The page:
Contrary to conventional wisdom, many liberals privately mourn the departure of Eric Cantor from the ranks of the House GOP leadership. At a symposium on Wednesday sponsored by the Hill newspaper on “Voting in America,” several of the attendees told me that they and Majority Leader Cantor were within striking distance of a compromise to restore many of the provisions of the 1965 Voting Rights Act that were struck down by the Supreme Court last year as unconstitutional. The Court ruled that certain provisions that singled out certain states and jurisdictions for special oversight based on 50-year-old data were obsolete and could no longer be justified. Liberal civil-rights groups were furious and vowed to pass a “restoration” bill restoring all of the Justice Department’s power over federal elections.
“It was a heavy lift for Cantor, but we were closer to getting him to be reasonable than with any other senior Republican in leadership,” one civil-rights attorney told me. “We found we could do business with him.”
Representative Cantor has been strangely silent on the Voting Rights Amendment Act since it was introduced in January with the support of 80 liberal groups along with renegade GOP representative Jim Sensenbrenner of Wisconsin, who recently demonstrated in a James O’Keefe “sting” video just how little he understands his own bill.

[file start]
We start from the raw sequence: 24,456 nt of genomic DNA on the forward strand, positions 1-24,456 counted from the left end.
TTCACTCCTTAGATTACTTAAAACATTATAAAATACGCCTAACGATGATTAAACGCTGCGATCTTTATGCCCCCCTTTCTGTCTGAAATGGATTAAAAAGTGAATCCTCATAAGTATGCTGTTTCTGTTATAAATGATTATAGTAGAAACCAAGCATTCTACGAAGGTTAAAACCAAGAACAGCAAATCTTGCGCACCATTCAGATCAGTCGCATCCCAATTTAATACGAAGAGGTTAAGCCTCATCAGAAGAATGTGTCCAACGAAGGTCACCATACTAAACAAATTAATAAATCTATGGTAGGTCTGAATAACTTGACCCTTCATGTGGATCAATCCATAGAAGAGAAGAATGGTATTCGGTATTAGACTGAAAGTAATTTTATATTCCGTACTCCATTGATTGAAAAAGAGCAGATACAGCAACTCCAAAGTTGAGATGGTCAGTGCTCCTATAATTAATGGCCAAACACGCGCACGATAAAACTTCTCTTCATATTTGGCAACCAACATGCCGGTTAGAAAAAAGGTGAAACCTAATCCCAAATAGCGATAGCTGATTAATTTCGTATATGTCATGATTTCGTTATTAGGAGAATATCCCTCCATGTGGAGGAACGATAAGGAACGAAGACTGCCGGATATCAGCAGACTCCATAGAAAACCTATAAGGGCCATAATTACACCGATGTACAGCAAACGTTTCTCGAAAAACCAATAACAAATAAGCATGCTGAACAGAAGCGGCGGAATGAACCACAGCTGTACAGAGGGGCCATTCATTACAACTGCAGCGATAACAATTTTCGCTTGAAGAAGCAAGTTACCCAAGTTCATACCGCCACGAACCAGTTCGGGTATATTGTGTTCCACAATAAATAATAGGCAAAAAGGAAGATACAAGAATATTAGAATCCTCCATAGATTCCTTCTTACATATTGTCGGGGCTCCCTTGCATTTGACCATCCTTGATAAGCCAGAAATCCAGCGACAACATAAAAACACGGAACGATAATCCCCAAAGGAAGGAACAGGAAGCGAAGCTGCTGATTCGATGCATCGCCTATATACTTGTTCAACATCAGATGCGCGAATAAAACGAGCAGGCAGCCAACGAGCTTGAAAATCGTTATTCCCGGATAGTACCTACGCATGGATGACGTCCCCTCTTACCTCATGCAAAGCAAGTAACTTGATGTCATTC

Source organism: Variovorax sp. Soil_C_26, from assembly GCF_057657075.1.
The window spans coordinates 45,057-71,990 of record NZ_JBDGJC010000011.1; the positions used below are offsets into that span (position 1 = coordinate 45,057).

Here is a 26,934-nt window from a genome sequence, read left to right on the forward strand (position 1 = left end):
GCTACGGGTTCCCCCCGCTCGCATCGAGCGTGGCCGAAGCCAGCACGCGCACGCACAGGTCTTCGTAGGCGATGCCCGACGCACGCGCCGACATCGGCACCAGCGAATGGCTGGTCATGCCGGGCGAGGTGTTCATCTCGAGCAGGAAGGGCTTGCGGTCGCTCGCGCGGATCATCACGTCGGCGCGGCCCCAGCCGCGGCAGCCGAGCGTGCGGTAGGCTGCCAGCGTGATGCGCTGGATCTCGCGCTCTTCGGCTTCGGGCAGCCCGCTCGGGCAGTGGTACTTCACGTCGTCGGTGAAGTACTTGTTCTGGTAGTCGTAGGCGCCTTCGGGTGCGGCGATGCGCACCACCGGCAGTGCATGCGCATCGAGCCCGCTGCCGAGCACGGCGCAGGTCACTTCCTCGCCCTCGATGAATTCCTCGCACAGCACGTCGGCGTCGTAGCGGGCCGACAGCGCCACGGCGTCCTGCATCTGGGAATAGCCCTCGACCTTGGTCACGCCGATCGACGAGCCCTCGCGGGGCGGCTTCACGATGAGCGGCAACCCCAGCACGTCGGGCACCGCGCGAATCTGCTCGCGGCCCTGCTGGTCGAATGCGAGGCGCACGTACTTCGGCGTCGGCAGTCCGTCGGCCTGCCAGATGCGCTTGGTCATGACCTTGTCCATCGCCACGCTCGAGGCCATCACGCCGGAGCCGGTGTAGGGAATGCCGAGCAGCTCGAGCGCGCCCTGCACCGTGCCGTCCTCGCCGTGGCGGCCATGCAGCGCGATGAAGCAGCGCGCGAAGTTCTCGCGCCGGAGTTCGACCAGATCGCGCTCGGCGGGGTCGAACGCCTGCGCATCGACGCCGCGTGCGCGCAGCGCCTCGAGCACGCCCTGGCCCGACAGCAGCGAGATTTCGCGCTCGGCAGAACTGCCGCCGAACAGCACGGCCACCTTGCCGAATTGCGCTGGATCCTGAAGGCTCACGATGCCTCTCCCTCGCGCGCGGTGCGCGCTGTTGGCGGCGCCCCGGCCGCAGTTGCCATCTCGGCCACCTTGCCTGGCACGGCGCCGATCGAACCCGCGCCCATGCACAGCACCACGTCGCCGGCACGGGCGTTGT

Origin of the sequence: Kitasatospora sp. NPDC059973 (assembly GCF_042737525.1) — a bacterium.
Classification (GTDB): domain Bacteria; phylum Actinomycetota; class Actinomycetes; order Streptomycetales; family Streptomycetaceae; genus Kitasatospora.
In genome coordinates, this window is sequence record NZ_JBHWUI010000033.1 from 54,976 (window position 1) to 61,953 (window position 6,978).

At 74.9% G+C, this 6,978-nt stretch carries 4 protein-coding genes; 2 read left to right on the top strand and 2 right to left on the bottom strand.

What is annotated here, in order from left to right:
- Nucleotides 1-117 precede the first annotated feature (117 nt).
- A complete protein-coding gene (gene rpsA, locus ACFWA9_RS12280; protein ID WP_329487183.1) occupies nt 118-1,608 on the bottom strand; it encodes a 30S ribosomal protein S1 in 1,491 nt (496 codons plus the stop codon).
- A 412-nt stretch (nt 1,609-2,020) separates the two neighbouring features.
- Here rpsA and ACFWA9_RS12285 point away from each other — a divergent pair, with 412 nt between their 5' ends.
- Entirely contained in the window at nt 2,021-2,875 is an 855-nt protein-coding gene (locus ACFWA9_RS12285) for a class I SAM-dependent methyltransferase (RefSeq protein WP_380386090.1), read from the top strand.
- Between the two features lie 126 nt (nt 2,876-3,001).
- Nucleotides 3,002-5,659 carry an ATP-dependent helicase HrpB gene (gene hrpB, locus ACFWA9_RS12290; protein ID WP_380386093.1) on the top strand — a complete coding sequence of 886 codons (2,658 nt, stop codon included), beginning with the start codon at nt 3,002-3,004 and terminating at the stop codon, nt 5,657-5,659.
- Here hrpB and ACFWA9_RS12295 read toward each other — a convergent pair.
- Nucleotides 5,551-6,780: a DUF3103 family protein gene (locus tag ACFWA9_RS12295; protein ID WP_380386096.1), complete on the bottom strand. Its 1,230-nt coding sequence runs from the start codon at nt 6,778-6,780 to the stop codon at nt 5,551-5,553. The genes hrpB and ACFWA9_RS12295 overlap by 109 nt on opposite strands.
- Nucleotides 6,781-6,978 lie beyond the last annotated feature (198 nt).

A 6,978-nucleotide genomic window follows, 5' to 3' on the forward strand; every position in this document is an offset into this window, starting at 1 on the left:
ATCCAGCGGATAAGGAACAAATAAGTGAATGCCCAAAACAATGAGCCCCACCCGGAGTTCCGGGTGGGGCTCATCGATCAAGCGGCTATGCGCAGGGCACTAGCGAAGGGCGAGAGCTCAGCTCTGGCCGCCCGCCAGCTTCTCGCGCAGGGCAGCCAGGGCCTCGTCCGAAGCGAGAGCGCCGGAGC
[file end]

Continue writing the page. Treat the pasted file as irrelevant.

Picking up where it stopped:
Many constitutional scholars point out that the sections of the Votjng Rights Act that were untouched by last year’s Supreme Court ruling are completely adequate to deal with voting discrimination. Section 2 is a permanent, nationwide ban on racial discrimination in voting, and the Justice Department is empowered under it to sue local governments if any laws result, even unintentionally, in discriminatory “results.” Section 3 allows a court to impose a pre-clearance requirement for any election-law change in any jurisdiction where the court finds there is intentional misconduct.
“The bill that Cantor was talking about backing would have fundamentally changed American elections into race-reliant battlefields,” says Catherine Engelbrecht of True the Vote, a nationwide group promoting vote-integrity measures. Eric Cantor may no longer be around to negotiate a “compromise” on such dangerous additions to the Voting Rights Act, but there are no guarantees that his successor or other Republican leaders won’t succumb to pressure and allow a bad bill to be rushed through in a lame-duck session after the November election. Members of Congress are acutely sensitive to charges of racism, and in the past there has been little they haven’t been stampeded into doing under the right pressure.
But Eric Cantor’s defeat shows that at least Republican voters are looking for leaders made of sterner stuff — leaders who will resist calls to permanently make American elections about the color of our skin, not the content of our political character.
— John Fund is national-affairs columnist for NRO.